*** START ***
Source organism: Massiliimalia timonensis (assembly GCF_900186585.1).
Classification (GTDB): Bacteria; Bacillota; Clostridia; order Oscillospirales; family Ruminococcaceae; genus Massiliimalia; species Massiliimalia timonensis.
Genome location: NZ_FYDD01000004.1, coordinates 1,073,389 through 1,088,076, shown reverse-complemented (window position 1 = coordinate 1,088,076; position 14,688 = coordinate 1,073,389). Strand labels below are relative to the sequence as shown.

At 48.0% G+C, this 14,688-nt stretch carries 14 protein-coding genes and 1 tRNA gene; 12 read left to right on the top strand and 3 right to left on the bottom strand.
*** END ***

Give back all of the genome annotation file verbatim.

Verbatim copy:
Source organism: Massiliimalia timonensis (assembly GCF_900186585.1).
Classification (GTDB): Bacteria; Bacillota; Clostridia; order Oscillospirales; family Ruminococcaceae; genus Massiliimalia; species Massiliimalia timonensis.
Genome location: NZ_FYDD01000004.1, coordinates 1,073,389 through 1,088,076, shown reverse-complemented (window position 1 = coordinate 1,088,076; position 14,688 = coordinate 1,073,389). Strand labels below are relative to the sequence as shown.

At 48.0% G+C, this 14,688-nt stretch carries 14 protein-coding genes and 1 tRNA gene; 12 read left to right on the top strand and 3 right to left on the bottom strand.